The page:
Grading The Dallas Cowboys' Offensive Line: Pass Protection

Jonathan Bales@thecowboystimesAnalyst IFebruary 20, 2010

ARLINGTON, TX - JANUARY 9:  Center Andre Gurode #65 of the Dallas Cowboys looks down the line of scrimmage before snapping the ball against the Philadelphia Eagles in the 2010 NFC wild-card playoff game at Cowboys Stadium on January 9, 2010 in Arlington, Texas. (Photo by Jamie Squire/Getty Images)
Jamie Squire/Getty Images

The Cowboys' line is a massive wall of human flesh–one of the largest in the league.  The group is composed of five veterans who have great experience playing with one another.

Without looking at any numbers, we know that the ‘Boys line provided some of the biggest running lanes in the NFL. Their size and power made it rather easy, relatively speaking, to drive opponents off the ball.

From time to time, however, the group struggled in pass protection. You can’t have it all, and overall they are an above-average line. Still, providing better pass protection for Romo is essential to the Cowboys’ success. In Minnesota during the playoffs, you saw how poor pass protection can affect an entire offense’s rhythm and productivity.

There are some misconceptions about which linemen are the Cowboys’ most dominant.  I believe the film doesn’t lie, and the numbers that are garnered from the tape are proof of that. Take a look at the numbers I obtained from my film study listed on the chart below.

Note: The best percentage for each category is in blue, the worst in red.

Snap count numbers are only those plays in which the players were in pass protection.  Also, sack numbers do not add up to total sacks yielded because some were given up by tight ends, backs, or unblocked. Finally, penalty counts are representative of all plays, not just passes.

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And now for the grades.

Pass Protection Grades

LT Flozell Adams:  D+

Adams struggled mightily in pass protection all season, giving up nine sacks and, perhaps more importantly, a devastating 42 quarterback pressures. It is certainly difficult to block a team’s best pass-rusher, as Flozell had to do more than anyone on the team.  Still, I would expect his numbers to be better than this.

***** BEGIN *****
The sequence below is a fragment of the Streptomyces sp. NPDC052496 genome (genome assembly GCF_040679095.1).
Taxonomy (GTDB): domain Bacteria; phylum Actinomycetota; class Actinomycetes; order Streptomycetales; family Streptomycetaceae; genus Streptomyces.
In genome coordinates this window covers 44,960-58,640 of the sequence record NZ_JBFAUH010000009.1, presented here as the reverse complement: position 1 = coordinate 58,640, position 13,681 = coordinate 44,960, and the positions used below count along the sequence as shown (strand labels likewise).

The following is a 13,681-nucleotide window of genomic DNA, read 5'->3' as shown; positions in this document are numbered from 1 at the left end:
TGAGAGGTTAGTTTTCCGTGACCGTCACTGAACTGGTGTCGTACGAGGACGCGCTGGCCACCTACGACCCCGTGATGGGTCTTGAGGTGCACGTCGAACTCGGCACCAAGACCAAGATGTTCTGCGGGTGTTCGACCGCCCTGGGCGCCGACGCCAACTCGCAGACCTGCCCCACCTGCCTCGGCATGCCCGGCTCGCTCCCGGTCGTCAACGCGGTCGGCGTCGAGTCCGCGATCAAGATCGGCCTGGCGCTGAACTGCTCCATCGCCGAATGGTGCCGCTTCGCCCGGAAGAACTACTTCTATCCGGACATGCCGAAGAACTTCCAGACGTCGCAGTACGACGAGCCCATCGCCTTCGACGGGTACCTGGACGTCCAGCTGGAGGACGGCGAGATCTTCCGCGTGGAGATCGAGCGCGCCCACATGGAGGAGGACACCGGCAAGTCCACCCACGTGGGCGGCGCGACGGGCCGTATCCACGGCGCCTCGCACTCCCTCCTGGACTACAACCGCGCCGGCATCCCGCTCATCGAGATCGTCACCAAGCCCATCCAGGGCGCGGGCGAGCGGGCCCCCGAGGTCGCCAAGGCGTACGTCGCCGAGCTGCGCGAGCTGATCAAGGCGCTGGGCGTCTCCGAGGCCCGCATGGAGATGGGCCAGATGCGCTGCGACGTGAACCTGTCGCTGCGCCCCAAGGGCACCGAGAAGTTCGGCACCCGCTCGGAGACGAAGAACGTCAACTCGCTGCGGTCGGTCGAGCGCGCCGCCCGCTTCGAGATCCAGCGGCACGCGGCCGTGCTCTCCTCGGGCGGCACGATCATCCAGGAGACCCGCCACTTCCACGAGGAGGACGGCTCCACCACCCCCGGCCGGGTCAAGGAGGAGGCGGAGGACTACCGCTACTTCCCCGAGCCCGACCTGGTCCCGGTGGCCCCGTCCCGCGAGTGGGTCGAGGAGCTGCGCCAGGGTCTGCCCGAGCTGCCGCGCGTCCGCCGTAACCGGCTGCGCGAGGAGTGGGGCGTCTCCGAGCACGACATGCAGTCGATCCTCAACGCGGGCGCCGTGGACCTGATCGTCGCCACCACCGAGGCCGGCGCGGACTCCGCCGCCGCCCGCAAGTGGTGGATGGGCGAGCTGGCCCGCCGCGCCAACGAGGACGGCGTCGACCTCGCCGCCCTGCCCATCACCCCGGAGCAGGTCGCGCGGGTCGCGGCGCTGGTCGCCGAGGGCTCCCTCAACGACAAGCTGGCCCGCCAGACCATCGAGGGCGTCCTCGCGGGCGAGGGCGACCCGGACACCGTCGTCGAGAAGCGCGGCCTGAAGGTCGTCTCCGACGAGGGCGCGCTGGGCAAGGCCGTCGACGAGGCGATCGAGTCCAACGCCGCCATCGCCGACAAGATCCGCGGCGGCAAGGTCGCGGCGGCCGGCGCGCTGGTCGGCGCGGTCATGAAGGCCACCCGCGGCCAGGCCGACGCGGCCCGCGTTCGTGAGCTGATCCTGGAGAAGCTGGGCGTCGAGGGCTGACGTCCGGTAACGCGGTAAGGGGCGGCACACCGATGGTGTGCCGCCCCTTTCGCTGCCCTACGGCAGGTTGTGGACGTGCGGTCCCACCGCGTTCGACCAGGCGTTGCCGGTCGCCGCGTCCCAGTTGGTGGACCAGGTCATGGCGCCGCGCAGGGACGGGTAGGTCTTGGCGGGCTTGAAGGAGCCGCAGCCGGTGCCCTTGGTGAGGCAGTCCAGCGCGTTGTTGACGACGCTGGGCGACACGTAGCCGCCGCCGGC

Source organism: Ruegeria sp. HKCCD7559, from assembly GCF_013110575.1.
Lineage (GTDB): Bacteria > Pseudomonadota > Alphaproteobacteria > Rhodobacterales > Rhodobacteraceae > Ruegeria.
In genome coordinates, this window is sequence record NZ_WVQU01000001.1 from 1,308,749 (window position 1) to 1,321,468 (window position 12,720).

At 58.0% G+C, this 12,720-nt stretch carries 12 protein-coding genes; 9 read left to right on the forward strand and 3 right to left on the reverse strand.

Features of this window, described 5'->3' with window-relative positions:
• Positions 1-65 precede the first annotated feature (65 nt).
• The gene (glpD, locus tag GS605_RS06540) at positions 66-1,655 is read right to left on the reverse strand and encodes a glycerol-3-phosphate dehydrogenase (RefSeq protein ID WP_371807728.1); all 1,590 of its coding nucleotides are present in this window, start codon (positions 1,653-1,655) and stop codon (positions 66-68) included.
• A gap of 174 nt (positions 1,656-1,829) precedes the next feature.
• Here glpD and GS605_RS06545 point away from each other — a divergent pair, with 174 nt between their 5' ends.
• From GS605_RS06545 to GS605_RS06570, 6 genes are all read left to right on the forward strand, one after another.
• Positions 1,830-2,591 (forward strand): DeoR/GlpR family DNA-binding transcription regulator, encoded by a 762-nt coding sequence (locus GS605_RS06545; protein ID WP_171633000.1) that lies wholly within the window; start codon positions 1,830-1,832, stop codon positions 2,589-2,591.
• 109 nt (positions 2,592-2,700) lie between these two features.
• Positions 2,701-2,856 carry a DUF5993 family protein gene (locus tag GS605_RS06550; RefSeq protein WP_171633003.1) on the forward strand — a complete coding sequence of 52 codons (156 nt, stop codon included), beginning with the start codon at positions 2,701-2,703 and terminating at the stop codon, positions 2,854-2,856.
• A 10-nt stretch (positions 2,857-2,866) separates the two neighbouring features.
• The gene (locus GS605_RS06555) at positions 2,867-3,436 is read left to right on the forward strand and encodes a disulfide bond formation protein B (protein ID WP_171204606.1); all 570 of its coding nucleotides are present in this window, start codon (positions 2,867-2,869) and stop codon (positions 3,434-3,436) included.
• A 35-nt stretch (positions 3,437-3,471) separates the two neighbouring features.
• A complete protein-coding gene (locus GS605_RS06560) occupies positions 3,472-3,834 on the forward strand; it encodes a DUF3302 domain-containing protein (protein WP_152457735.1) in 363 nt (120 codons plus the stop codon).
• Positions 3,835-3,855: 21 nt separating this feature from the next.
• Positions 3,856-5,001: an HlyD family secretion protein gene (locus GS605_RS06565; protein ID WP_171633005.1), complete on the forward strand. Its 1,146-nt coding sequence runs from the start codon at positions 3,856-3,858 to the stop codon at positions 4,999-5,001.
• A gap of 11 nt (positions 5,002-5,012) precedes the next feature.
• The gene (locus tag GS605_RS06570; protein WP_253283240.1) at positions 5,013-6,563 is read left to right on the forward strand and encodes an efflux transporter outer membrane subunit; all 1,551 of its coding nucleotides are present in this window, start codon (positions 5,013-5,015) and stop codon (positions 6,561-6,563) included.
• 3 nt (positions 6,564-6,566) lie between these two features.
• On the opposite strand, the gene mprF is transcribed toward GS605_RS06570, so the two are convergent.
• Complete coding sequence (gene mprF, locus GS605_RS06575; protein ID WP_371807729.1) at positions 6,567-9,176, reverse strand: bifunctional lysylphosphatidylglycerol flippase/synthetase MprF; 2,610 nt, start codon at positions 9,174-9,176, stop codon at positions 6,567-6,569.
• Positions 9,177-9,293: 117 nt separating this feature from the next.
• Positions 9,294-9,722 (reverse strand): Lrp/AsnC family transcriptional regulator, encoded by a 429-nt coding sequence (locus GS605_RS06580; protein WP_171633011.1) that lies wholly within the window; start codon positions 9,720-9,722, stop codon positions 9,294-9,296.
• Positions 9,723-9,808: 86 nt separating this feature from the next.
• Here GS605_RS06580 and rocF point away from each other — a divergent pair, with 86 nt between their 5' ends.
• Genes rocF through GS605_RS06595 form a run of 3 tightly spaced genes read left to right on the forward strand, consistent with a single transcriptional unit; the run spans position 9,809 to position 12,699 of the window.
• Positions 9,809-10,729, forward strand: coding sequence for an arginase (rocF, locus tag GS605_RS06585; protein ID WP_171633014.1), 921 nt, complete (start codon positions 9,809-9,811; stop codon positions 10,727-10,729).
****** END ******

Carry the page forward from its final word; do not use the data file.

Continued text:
Further (and I don’t want to beat a dead horse so I won’t go into great detail), we all know Adams’ struggles with penalties.  He had 13 this year, tied for fifth most in the NFL.

LG Kyle Kosier:  B+

Kosier is sorely under-appreciated, often labeled by the media as the “weak link” of the Cowboys’ line. He gave up just one sack all season though, and had good numbers in both quarterback hits and pressures allowed. He obviously didn’t face the speed rushers that Adams, Colombo, and Free faced, but his ability to handle defensive tackles much larger than him is impressive.

C Andre Gurode:  A

Gurode had the best season of any Dallas’ linemen. He gave up just three sacks, but hits and pressures are more representative of how well a player performed. He allowed his man to pressure Romo just 2.27 percent of all pass plays, by far the best on the team, and did it while performing a task no other lineman was asked to do: snap the ball.

RG Leonard Davis:  A-

It was difficult to determine whether to give Kosier or Davis a higher grade. I ended up giving Davis the slightly higher grade because, while he yielded three more sacks than Kosier, he gave up a lower percentage of quarterback hits and pressures, and also did a fantastic job of not racking up penalties: he allowed just four all season.

RT Marc Colombo:  C

Colombo’s numbers actually came out worse than anticipated. His sack numbers were respectable, but he allowed the highest percentage of QB hits on the team, and his pressures and penalties were nearly just as bad. These numbers also don’t include the Cowboys’ playoff game in Minnesota, where Colombo allowed three sacks and got manhandled all game (albeit probably due to injury).

RT Doug Free:  B-

I was interested in discovering how well Free actually performed on the season and how his statistics compared to Colombo’s. As I presumed, his numbers were about average.  He didn’t have the worst or best percentages in any category, but overall performed better than Colombo. His hits, pressures, and penalty percentages were all lower than those of the man he replaced (particularly the percentage of hits yielded, which was about 2.5 times as low).

So there you have it. In order of excellence, I rate the 2009 performance of the Cowboys’ linemen, in terms of pass protection, as follows:

1.  Andre Gurode:  A

2.  Leonard Davis:  A-

3.  Kyle Kosier:  B+

4.  Doug Free:  B-

5.  Marc Colombo:  C

6.  Flozell Adams:  D+

This is further evidence that Dallas should move up in the first round to select an offensive tackle for the future. The numbers don’t lie.

In my next “Grading the ‘Boys” segment, I will grade the line’s run-blocking abilities.